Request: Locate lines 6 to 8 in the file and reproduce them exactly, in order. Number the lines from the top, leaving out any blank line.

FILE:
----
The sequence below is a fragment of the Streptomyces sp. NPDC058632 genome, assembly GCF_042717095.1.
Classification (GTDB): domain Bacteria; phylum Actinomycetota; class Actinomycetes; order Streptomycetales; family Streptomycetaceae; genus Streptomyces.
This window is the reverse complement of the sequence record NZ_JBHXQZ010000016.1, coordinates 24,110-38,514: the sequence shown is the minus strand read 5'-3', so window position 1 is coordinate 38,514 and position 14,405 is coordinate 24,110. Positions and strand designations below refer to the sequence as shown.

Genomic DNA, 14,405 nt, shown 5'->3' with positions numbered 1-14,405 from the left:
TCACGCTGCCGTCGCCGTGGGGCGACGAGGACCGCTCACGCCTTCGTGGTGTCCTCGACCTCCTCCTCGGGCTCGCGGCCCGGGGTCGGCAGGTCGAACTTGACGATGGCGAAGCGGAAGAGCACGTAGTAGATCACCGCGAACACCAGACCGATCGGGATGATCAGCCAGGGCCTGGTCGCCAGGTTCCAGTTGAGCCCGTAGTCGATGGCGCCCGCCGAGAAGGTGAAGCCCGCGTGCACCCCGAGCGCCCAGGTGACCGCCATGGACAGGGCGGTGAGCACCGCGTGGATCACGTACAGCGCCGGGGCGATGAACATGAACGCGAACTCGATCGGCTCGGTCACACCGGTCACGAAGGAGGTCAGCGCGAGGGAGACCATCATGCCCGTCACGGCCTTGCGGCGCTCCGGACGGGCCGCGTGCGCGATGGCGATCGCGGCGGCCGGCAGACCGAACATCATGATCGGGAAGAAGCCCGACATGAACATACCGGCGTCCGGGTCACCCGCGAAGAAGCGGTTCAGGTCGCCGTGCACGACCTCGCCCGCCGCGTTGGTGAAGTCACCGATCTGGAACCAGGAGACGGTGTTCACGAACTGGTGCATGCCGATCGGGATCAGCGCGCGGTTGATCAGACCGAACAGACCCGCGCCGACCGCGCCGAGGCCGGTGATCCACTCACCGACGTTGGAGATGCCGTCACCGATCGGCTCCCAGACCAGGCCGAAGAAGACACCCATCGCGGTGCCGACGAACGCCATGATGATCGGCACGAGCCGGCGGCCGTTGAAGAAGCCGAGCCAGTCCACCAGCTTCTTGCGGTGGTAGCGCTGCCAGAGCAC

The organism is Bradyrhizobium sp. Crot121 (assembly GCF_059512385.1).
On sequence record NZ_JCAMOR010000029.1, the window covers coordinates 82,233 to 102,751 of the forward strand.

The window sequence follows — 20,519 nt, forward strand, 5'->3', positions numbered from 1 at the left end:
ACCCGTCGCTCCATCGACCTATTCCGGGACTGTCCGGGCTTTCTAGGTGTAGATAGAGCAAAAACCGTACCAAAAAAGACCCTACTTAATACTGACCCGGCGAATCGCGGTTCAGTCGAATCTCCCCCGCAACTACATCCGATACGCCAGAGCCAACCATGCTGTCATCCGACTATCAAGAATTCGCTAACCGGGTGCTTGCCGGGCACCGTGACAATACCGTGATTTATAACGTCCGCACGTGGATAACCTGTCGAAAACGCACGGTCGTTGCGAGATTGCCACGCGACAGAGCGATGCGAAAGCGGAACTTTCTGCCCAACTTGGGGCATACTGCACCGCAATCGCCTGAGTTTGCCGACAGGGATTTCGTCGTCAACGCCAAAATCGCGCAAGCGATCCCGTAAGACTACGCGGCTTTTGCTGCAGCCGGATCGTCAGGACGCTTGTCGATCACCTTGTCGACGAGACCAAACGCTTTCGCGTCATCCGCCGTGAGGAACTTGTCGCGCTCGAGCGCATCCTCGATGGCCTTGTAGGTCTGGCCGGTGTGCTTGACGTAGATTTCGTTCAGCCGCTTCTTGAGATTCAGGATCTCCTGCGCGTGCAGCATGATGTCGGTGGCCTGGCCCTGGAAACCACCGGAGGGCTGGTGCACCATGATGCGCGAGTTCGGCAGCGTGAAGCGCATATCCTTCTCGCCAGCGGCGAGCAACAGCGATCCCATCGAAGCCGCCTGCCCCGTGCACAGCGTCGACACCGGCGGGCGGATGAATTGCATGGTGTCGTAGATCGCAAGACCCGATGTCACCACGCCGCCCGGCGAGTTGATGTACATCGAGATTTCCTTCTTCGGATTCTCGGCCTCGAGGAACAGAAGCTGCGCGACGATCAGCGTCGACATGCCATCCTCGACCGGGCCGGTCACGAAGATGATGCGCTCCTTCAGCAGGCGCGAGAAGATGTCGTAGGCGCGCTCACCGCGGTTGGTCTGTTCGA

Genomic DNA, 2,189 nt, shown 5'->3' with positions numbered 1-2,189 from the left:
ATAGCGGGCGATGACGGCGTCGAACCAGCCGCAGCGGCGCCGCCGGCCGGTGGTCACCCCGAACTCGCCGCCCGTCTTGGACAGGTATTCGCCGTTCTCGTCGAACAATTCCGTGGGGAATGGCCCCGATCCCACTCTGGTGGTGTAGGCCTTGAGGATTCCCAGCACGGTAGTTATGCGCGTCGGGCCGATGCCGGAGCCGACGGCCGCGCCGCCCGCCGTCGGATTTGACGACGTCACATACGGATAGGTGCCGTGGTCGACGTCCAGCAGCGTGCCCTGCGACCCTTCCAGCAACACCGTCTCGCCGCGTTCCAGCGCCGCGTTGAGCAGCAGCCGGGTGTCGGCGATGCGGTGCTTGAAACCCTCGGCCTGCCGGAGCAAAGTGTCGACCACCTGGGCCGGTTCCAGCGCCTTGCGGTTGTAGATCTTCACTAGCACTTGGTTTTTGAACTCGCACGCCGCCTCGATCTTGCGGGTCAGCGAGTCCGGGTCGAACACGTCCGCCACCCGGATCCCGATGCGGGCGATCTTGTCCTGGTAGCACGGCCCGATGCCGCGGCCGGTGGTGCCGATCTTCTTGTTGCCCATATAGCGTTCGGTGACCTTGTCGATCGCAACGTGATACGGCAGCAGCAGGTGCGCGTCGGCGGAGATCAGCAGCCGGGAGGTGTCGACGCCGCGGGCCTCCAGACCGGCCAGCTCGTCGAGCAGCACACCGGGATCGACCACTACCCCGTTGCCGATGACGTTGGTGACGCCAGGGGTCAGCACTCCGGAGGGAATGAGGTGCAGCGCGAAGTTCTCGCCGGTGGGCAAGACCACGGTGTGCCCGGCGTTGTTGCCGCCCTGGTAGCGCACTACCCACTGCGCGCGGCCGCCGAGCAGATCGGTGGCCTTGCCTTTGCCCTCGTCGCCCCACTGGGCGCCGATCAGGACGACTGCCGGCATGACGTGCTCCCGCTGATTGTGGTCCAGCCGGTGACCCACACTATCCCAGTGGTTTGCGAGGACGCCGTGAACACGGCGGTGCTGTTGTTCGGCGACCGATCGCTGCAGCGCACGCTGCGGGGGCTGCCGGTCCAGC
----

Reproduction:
The organism is Bradyrhizobium sp. Crot121 (assembly GCF_059512385.1).
On sequence record NZ_JCAMOR010000029.1, the window covers coordinates 82,233 to 102,751 of the forward strand.

The window sequence follows — 20,519 nt, forward strand, 5'->3', positions numbered from 1 at the left end: